22 Immunity of Warship Wrecks There is no unanimity among States regarding the jurisdiction of the wrecks of state vessels, such as warships; this depends on national legislation. The 2001 Convention does not provide for the jurisdiction of the States Parties over the wrecks of their state vessels, nor does it exclude it. The Convention does not regulate this issue, other than by providing protection to all kinds of wrecks. The Convention does require that the flag state be notified of activities directed at the wrecks of its state vessels in the territorial waters of other States Parties In international waters, the flag state must agree to any activities directed at the wrecks of its state vessels

23 Scientific Guidance – The Annex The Annex of the Convention contains rules for activities directed at underwater cultural heritage They are ethical and scientific guidelines for underwater archaeological research They also describe the content and format of a project design A detailed manual is available to complement the rules (http://www.unesco.org/culture/en/underwater/pdf/UCH- Manual.pdf).http://www.unesco.org/culture/en/underwater/pdf/UCH- Manual.pdf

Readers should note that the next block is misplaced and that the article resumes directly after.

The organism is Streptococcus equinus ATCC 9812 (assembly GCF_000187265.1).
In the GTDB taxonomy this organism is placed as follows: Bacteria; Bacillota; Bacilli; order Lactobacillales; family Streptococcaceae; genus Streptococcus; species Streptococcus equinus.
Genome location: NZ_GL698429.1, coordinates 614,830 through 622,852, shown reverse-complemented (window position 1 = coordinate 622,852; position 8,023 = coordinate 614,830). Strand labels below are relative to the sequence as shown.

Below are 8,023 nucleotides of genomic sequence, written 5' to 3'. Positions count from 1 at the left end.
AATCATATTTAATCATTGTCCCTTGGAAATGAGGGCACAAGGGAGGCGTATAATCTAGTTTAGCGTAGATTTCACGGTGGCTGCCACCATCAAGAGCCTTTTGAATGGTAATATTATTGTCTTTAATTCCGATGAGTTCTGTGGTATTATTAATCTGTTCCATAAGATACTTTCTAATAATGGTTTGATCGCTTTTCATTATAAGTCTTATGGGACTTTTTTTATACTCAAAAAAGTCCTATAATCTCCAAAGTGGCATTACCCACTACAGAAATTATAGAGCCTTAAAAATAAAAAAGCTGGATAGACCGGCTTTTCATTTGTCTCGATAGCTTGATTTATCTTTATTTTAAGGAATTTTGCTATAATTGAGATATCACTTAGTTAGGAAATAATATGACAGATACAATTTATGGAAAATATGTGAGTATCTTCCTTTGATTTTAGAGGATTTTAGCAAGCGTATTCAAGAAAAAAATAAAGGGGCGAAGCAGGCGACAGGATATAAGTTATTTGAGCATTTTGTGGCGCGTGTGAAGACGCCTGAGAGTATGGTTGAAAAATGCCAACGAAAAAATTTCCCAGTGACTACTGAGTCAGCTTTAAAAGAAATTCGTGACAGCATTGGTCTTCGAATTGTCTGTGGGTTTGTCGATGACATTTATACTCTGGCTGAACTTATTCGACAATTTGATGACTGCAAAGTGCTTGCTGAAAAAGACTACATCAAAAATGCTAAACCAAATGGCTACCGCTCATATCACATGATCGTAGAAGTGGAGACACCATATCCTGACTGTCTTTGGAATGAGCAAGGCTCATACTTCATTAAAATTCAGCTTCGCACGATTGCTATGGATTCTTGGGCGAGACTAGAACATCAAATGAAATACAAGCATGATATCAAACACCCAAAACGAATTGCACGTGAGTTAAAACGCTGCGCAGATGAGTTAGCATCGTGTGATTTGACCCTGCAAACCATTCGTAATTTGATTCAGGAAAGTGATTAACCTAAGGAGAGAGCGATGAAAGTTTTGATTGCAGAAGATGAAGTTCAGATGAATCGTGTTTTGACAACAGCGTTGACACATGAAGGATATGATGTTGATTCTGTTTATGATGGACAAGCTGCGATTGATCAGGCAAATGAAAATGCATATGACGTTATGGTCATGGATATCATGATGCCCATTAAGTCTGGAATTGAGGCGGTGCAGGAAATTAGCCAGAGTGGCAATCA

24 Relation to other UNESCO Conventions World Heritage Sites under water: Bikini Atoll; Red Bay wrecks; Pile dwelling sites Intangible Heritage connected to underwater heritage: Hawaii fish trap veneration; maritime rites; boat building techniques, such as the watertight-bulkhead technology of Chinese junks

25 Advantages of Ratification The Convention provides effective guidelines on how to protect, intervene with and research underwater cultural heritage sites It protects sites from pillaging and commercial exploitation, no matter where they are located, with the same level of protect provided to sites on land Allows States to adopt a common approach and benefit from cooperation with other States. Provides support to States Parties through the Scientific and Technical Advisory Body, a group of 12 experts in underwater archaeology

26 How to Ratify Ratification is the declaration of a State to be bound by a convention (approval, accession and acceptance have the same effect) The UNESCO 2001 Convention is ratified by the deposition of a ratification instrument (letter) with the UNESCO Director- General Internal harmonization of national law with the Convention is often needed